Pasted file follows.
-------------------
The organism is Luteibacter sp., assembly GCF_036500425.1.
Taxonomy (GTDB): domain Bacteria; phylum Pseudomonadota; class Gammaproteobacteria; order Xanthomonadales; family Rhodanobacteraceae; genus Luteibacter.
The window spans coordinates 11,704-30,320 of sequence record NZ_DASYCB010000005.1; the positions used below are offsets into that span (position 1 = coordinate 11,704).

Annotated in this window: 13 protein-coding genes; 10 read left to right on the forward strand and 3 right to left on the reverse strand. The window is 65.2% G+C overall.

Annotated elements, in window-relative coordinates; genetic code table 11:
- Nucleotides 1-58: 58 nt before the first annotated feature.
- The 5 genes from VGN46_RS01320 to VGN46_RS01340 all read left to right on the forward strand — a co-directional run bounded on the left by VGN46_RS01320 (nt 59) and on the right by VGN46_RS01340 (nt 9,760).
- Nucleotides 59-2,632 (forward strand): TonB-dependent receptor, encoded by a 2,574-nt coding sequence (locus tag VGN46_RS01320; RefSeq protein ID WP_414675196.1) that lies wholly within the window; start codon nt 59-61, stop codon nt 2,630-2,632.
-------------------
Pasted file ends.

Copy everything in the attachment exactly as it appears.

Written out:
The organism is Luteibacter sp., assembly GCF_036500425.1.
Taxonomy (GTDB): domain Bacteria; phylum Pseudomonadota; class Gammaproteobacteria; order Xanthomonadales; family Rhodanobacteraceae; genus Luteibacter.
The window spans coordinates 11,704-30,320 of sequence record NZ_DASYCB010000005.1; the positions used below are offsets into that span (position 1 = coordinate 11,704).

Annotated in this window: 13 protein-coding genes; 10 read left to right on the forward strand and 3 right to left on the reverse strand. The window is 65.2% G+C overall.

Annotated elements, in window-relative coordinates; genetic code table 11:
- Nucleotides 1-58: 58 nt before the first annotated feature.
- The 5 genes from VGN46_RS01320 to VGN46_RS01340 all read left to right on the forward strand — a co-directional run bounded on the left by VGN46_RS01320 (nt 59) and on the right by VGN46_RS01340 (nt 9,760).
- Nucleotides 59-2,632 (forward strand): TonB-dependent receptor, encoded by a 2,574-nt coding sequence (locus tag VGN46_RS01320; RefSeq protein ID WP_414675196.1) that lies wholly within the window; start codon nt 59-61, stop codon nt 2,630-2,632.